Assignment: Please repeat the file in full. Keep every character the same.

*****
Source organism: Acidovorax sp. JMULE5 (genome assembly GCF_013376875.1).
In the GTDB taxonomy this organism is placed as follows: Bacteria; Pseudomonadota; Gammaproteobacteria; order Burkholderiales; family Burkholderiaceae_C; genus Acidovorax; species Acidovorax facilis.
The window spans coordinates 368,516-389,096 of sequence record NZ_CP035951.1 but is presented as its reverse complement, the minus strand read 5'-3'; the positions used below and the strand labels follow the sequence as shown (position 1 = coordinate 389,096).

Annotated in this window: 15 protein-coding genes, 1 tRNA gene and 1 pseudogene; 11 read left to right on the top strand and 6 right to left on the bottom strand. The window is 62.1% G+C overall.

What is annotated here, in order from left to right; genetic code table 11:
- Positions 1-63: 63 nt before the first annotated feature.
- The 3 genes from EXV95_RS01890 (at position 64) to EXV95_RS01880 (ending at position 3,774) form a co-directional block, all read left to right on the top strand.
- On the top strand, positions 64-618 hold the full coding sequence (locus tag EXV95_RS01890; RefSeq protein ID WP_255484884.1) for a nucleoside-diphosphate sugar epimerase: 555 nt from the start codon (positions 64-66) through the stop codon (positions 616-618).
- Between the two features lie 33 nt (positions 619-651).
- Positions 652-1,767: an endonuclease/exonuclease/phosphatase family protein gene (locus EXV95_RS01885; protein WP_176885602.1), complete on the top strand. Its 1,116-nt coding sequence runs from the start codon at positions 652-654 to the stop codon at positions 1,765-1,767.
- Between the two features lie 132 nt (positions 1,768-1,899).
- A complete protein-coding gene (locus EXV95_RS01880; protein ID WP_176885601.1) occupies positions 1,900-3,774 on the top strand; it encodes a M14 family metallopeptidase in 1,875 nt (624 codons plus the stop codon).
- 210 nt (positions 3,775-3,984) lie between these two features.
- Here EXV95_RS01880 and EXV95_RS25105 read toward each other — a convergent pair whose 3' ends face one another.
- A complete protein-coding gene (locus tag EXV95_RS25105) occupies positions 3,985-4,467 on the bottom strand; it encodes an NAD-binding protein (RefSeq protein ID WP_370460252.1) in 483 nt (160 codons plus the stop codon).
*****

Source organism: Acidovorax sp. JMULE5 (genome assembly GCF_013376875.1).
In the GTDB taxonomy this organism is placed as follows: Bacteria; Pseudomonadota; Gammaproteobacteria; order Burkholderiales; family Burkholderiaceae_C; genus Acidovorax; species Acidovorax facilis.
The window spans coordinates 368,516-389,096 of sequence record NZ_CP035951.1 but is presented as its reverse complement, the minus strand read 5'-3'; the positions used below and the strand labels follow the sequence as shown (position 1 = coordinate 389,096).

Annotated in this window: 15 protein-coding genes, 1 tRNA gene and 1 pseudogene; 11 read left to right on the top strand and 6 right to left on the bottom strand. The window is 62.1% G+C overall.

What is annotated here, in order from left to right; genetic code table 11:
- Positions 1-63: 63 nt before the first annotated feature.
- The 3 genes from EXV95_RS01890 (at position 64) to EXV95_RS01880 (ending at position 3,774) form a co-directional block, all read left to right on the top strand.
- On the top strand, positions 64-618 hold the full coding sequence (locus tag EXV95_RS01890; RefSeq protein ID WP_255484884.1) for a nucleoside-diphosphate sugar epimerase: 555 nt from the start codon (positions 64-66) through the stop codon (positions 616-618).
- Between the two features lie 33 nt (positions 619-651).
- Positions 652-1,767: an endonuclease/exonuclease/phosphatase family protein gene (locus EXV95_RS01885; protein WP_176885602.1), complete on the top strand. Its 1,116-nt coding sequence runs from the start codon at positions 652-654 to the stop codon at positions 1,765-1,767.
- Between the two features lie 132 nt (positions 1,768-1,899).
- A complete protein-coding gene (locus EXV95_RS01880; protein ID WP_176885601.1) occupies positions 1,900-3,774 on the top strand; it encodes a M14 family metallopeptidase in 1,875 nt (624 codons plus the stop codon).
- 210 nt (positions 3,775-3,984) lie between these two features.
- Here EXV95_RS01880 and EXV95_RS25105 read toward each other — a convergent pair whose 3' ends face one another.
- A complete protein-coding gene (locus tag EXV95_RS25105) occupies positions 3,985-4,467 on the bottom strand; it encodes an NAD-binding protein (RefSeq protein ID WP_370460252.1) in 483 nt (160 codons plus the stop codon).